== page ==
Our research has shown that the overall rate of suicide for this group is statistically no different than the rate in the general population. However, the risk of suicide in men aged 24 years and younger who had left the Armed Forces is approximately 2 to 3 times higher than the risk for the same age groups in the general population. The risk of suicide for men aged 30-59 is lower than that in the general population.
Suicide risk appeared to be greatest in the first two years following discharge but was to some extent persistent over the first six years.
The following factors appeared to increase the risk of suicide: younger age at discharge, male gender, serving in the Army (compared to the Naval Service or Royal Air Force), a short length of Service, not completing further training, being unmarried and lower rank.
47 of the 224 individuals (21%) had been in contact with services in the year before death, slightly lower than among the general suicide population (28%). The lowest likelihood of contact was in the age groups at greatest risk of suicide (14% for those under 20 years, 20% for those aged 20-24 years). Those in contact were more likely to have a history of alcohol misuse, were rated as at lower long-term risk of suicide by clinicians and were less likely to have had contact with services in the week prior to death.
Although there have been some reports of increased suicide risk in specific groups of veterans this is the first study to have systematically examined suicide risk in individuals once they leave the UK military.
How might we explain the high rate of suicide in younger individuals after they have left the Armed Forces? There are three main possibilities.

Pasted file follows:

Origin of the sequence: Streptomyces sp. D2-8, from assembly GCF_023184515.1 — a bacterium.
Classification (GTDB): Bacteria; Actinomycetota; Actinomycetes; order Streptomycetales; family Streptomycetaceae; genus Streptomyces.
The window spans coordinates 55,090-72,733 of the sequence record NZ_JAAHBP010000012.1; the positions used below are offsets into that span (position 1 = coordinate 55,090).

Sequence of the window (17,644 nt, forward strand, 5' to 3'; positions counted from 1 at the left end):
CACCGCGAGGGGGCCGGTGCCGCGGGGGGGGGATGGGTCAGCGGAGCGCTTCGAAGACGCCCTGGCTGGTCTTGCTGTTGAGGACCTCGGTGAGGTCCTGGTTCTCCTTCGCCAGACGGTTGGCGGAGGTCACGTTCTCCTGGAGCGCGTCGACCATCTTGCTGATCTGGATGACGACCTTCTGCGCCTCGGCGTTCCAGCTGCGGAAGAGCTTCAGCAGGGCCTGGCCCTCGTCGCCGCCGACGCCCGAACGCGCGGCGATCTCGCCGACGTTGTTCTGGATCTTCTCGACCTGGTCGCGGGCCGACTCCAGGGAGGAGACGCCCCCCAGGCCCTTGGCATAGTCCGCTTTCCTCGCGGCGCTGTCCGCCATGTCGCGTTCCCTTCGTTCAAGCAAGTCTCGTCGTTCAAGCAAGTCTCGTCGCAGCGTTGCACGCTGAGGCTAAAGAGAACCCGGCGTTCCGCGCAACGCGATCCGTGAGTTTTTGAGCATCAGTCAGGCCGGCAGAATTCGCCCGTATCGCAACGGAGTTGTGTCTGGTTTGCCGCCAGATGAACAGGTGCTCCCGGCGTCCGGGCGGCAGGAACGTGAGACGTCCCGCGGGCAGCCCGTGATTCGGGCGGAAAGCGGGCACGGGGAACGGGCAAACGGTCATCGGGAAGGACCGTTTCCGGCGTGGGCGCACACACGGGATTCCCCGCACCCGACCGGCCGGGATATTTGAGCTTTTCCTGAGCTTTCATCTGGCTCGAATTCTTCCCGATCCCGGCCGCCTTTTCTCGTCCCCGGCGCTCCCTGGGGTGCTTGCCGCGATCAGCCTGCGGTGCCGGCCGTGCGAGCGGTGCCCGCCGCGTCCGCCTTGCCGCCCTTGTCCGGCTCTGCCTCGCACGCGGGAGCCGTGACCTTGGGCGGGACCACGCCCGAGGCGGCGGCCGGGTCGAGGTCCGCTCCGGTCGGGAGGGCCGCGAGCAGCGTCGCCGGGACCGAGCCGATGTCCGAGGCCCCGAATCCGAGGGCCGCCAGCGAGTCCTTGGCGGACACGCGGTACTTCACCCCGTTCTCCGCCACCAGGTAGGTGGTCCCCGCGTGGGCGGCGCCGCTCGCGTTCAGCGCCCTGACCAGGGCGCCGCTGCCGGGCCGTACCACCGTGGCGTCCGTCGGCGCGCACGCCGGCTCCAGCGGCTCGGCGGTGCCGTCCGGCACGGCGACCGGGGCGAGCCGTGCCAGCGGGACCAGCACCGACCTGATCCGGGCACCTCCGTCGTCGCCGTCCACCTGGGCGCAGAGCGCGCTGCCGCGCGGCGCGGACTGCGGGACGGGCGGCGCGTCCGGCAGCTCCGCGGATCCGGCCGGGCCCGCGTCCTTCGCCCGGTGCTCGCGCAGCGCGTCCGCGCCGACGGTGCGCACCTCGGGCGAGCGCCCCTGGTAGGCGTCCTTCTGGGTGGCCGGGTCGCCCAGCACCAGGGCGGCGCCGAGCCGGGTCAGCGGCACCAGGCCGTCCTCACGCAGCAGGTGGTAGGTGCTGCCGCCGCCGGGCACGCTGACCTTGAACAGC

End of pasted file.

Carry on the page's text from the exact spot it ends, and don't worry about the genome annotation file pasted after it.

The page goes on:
The first is that leaving the Armed Forces and the transition to civilian life may be extremely difficult for some individuals. For a minority it may result in social exclusion, homelessness, alcohol misuse, unemployment and poor mental health. Had this been the sole explanation for the increased suicide risk we might have expected to see a very high risk of suicide straight after discharge which tailed off rapidly but this was not the case.
The second explanation relates to in-Service factors - those with the highest risk of suicide after discharge may have had the most troubling experiences while serving. We did not aim to examine the role of adverse in-Service experiences in this study and so cannot draw any firm conclusions.
The third possibility is that high suicide risk is a consequence of longstanding vulnerability - so the individuals who died following discharge were vulnerable even before they joined up. The fact that we found that young, untrained individuals with short lengths of Service were at greatest risk of suicide after discharge is consistent with this possible explanation.
What might prevent suicide after individuals leave the Armed Forces? The current study cannot definitively answer this question, but certainly services need to be aware that those who leave (especially the young) may be at increased risk. Other things that could help include good practical and psychological preparation for discharge and helping people to access Health and other services once they leave.
One possibility we were unable to explore in detail in this study was the protective effect of serving in the Armed Forces. It should be borne in mind that Military Service might prevent suicide in some individuals.
Read the full version of this report by Navneet Kapur, David While, Nick Blatchley, Isabelle Bray, Kate Harrison
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